Highway Patrol to Host Use of Force Accountability Symposiums across State
The Missouri State Highway Patrol has scheduled five Use of Force Accountability Forums in different regions across the state to discuss policing techniques, explain the reasoning behind these policies and offer participants an opportunity to respond to various situations via interactive simulations. Legislators, community leaders and activists are encouraged to attend. The southwest Missouri forum will be in Springfield on Oct. 2 at Missouri State University. Email Collin.Strosberg@mshp.dps.mo.gov for additional information.
Suicide Prevention is Everyone’s Responsibility
September marks Suicide Prevention Month throughout our country, and behavioral health advocates use this designation to spread the message that everyone can help prevent suicide. In my opinion, the most startling statistics among the grim suicide figures are the number of veterans and young people who take their own lives each year. As state and local leaders, concerned community members, parents and citizens, we can all do more to lower these numbers and save another family from the soul-crushing devastation of suicide.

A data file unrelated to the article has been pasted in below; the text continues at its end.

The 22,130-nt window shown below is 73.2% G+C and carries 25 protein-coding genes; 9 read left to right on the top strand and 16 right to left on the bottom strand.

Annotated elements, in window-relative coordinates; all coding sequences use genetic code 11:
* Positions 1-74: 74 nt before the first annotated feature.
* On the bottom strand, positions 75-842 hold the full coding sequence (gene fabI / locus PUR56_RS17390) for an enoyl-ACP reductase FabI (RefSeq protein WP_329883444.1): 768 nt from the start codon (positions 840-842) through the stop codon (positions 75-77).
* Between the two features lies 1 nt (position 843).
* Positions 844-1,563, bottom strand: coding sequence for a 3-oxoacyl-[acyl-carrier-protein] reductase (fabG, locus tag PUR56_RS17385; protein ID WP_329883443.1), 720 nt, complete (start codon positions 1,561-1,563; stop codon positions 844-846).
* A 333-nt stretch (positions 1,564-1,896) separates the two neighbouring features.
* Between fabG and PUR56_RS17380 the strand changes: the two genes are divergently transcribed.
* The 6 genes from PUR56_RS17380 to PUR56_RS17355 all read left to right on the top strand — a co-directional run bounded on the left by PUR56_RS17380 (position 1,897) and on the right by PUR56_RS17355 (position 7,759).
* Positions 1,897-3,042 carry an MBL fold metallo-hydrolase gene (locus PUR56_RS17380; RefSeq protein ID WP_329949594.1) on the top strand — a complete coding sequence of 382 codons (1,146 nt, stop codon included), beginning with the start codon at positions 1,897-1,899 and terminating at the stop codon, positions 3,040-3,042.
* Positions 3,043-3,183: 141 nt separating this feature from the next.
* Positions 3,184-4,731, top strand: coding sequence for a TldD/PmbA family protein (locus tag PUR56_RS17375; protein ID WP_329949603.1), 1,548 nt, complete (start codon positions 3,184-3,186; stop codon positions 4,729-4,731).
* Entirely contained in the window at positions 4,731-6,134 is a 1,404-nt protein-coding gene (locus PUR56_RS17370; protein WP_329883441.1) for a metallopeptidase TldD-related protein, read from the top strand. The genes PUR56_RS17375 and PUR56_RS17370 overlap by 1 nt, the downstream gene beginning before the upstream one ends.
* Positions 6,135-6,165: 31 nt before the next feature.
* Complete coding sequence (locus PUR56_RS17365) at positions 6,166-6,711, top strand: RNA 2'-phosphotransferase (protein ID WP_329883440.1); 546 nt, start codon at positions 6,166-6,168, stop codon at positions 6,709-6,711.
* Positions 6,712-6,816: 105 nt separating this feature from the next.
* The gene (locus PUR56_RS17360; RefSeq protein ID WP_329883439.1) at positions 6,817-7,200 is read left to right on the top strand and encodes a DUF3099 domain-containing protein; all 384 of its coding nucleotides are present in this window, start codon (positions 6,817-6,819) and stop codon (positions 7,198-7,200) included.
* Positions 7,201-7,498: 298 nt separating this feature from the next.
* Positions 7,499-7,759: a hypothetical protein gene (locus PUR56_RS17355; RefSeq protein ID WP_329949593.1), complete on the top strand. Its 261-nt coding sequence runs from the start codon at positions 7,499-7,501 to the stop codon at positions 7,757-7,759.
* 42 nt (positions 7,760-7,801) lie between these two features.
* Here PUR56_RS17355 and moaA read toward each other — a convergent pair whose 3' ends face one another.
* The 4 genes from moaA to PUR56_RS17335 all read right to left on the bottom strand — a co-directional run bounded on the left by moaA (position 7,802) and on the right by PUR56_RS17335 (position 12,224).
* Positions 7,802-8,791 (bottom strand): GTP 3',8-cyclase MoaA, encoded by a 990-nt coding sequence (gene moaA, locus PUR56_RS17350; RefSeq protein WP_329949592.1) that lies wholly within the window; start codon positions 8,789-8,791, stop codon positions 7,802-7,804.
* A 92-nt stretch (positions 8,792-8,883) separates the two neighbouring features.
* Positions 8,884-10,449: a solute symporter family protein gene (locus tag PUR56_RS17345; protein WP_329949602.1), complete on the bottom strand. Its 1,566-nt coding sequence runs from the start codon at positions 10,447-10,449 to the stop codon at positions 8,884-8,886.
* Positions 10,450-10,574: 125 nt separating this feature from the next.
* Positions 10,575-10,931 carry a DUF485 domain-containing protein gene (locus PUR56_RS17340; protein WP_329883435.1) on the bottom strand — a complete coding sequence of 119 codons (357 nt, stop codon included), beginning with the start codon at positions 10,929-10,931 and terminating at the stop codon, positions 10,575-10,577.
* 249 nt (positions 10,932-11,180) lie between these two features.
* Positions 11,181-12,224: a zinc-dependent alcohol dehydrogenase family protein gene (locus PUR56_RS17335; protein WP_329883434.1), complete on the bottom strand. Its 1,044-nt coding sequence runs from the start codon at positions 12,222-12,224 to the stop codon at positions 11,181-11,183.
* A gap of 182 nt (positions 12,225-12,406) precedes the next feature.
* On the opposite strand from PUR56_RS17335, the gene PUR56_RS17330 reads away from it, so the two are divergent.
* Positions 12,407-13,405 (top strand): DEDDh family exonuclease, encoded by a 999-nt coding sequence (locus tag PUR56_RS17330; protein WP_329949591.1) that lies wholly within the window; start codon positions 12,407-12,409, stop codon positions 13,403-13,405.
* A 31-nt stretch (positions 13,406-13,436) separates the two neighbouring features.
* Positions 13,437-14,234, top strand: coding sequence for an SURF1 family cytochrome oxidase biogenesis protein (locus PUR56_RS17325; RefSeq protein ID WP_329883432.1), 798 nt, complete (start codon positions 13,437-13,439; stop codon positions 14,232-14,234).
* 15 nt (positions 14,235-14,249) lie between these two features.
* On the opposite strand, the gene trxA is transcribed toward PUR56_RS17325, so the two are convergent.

One of the simplest things a person can do often seems like the most challenging. Asking the question, “Are you ok?” goes a long way to quiet suicidal ideation and show a desperately depressed individual that you care. Many people don’t intervene, fearing that their inexperience will make matters worse, but your concern cannot possibly make a suicide attempt or outcome any worse. You do not have to be a professional counselor to help someone in crisis. Get the facts, ask the question, call the Lifeline at 1-800-273-8255 and be a suicidal person’s invisible guardian until the depression is treated. Don’t let inaction or “what if” end a life.
Plan your Scenic Fall Road Trip